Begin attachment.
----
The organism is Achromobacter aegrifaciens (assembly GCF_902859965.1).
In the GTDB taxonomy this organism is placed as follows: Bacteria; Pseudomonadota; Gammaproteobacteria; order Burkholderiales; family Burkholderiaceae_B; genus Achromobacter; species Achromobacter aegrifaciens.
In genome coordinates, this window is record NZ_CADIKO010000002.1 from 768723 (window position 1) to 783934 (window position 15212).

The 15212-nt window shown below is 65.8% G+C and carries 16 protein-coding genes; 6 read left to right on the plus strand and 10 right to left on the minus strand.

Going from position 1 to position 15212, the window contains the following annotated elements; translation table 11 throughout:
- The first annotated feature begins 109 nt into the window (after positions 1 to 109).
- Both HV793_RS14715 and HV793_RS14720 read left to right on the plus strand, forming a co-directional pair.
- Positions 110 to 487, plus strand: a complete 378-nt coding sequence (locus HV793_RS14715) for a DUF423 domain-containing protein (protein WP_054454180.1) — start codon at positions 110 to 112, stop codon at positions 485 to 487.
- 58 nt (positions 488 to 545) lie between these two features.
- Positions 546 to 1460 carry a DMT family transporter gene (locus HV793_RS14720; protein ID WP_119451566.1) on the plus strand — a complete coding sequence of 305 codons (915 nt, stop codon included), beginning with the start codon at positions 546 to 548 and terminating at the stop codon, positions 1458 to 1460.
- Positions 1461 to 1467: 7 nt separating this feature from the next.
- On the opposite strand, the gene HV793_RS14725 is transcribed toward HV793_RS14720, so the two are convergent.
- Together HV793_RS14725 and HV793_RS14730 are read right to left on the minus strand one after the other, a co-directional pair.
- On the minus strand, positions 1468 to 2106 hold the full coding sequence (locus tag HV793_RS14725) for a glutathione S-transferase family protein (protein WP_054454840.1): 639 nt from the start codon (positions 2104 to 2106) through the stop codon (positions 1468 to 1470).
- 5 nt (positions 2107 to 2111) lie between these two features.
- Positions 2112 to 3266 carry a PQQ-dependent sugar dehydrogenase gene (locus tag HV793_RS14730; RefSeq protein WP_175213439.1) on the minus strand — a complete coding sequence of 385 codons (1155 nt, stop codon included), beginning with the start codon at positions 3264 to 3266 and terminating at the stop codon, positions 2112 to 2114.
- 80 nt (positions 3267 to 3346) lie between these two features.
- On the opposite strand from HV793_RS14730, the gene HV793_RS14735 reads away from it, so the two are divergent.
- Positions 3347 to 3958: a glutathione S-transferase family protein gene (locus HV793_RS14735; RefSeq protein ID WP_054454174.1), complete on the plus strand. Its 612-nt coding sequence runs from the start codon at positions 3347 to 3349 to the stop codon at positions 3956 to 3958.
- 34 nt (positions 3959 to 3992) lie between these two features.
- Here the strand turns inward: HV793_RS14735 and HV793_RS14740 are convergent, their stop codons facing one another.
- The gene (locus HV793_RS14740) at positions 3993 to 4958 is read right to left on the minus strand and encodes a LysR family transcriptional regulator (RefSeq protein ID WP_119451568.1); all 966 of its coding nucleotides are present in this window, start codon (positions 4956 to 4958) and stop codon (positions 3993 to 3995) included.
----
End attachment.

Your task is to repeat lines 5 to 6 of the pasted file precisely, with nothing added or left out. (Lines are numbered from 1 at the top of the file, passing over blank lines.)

Going from position 1 to position 15212, the window contains the following annotated elements; translation table 11 throughout:
- The first annotated feature begins 109 nt into the window (after positions 1 to 109).